- Google’s free Page Speed Test tool reports issues you can fix to improve load times.
- GTmetrix offers a free and paid speed testing tool to regularly monitor your site speed.
I delve deeper into this in the following presentation.
Do visitors see what you sell?
You can’t sell to people who are never shown your solutions. In other words, you need to evaluate how well your homepage does or doesn’t inspire visitors to click-through to your products pages—where you make an offer of some type such as try and/or buy.
Your homepage needs to serve as the launch pad for a conversion path because visitors don’t buy from the homepage. So if your products pages are not among the most visited on your website, you need to identify why and test alternative approaches.
Offer a link to “Pricing” from the homepage and it will be one of the most clicked elements on the page. Pricing for B2B sites – often with long sales cycles – can be as simple as “Pricing starts at $xxx. For more information request a demo.”
Where are your buyers coming from?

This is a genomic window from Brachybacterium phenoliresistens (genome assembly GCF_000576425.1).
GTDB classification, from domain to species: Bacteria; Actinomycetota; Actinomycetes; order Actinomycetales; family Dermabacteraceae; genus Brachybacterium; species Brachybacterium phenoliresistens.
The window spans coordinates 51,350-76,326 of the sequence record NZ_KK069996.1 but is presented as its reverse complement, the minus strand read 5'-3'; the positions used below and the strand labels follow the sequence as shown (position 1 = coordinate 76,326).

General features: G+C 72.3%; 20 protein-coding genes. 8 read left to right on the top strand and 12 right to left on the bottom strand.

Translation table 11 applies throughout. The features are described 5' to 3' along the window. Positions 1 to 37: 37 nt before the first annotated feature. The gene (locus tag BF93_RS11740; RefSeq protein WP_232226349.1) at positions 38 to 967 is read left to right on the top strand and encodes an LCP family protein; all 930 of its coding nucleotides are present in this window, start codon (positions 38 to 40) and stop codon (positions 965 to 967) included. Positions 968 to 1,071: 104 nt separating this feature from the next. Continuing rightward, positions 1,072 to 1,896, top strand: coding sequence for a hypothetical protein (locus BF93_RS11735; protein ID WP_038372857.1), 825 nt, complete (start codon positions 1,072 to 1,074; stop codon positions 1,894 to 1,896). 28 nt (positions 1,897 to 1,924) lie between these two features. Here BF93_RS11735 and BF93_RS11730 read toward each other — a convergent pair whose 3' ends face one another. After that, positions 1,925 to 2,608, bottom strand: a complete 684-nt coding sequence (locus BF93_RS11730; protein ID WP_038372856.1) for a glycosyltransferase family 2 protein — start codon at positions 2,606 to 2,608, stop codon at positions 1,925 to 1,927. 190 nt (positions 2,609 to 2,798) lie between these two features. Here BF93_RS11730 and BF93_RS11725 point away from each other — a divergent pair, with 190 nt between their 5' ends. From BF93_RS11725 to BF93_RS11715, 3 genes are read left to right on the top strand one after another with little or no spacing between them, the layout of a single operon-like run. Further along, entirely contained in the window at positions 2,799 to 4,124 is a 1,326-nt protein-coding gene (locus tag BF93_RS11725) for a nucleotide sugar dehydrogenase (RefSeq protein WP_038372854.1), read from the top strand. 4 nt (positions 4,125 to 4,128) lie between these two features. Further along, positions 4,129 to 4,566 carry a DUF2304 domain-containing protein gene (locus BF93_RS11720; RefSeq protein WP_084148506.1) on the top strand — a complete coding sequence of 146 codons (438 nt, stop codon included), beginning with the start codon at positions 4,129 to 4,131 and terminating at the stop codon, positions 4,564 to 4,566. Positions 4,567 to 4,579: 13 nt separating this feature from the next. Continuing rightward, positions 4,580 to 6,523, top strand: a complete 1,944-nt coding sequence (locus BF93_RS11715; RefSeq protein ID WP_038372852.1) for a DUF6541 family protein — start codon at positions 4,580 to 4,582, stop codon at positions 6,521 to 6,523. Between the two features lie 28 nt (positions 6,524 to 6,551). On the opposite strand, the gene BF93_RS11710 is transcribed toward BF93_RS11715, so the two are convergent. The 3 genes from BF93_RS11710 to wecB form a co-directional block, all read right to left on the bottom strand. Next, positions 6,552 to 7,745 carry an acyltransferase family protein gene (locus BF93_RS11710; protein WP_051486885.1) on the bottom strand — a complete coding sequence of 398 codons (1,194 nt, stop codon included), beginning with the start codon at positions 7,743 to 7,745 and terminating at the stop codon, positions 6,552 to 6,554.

Again, Google Analytics must be setup correctly. Here, I’m talking specifically about goal tracking—a powerful feature that’s too often ignored.
The data you need to uncover is the specific traffic sources driving conversions (LinkedIn, Partner sites, etc). Armed with these analytics, you can take meaningful actions:
- Increase activity from a high-performing channel
- Experiment with a new approach for a low-performing channel
- Reduce or eliminate time spent on the stinkers
- Improve landing pages and/or conversion paths
- Change your offers
Generally, we expect direct and organic search traffic to drive respectable conversion rates. What about the others? Progressive online marketers often employ a variety of channel strategies… social media… PPC, guest blogging, Wikipedia and LinkedIn.
The key is to understand what converts, which of course, comes from the data. And therein lies the entire point of this post. Data-driven strategies improve traffic, leads and sales.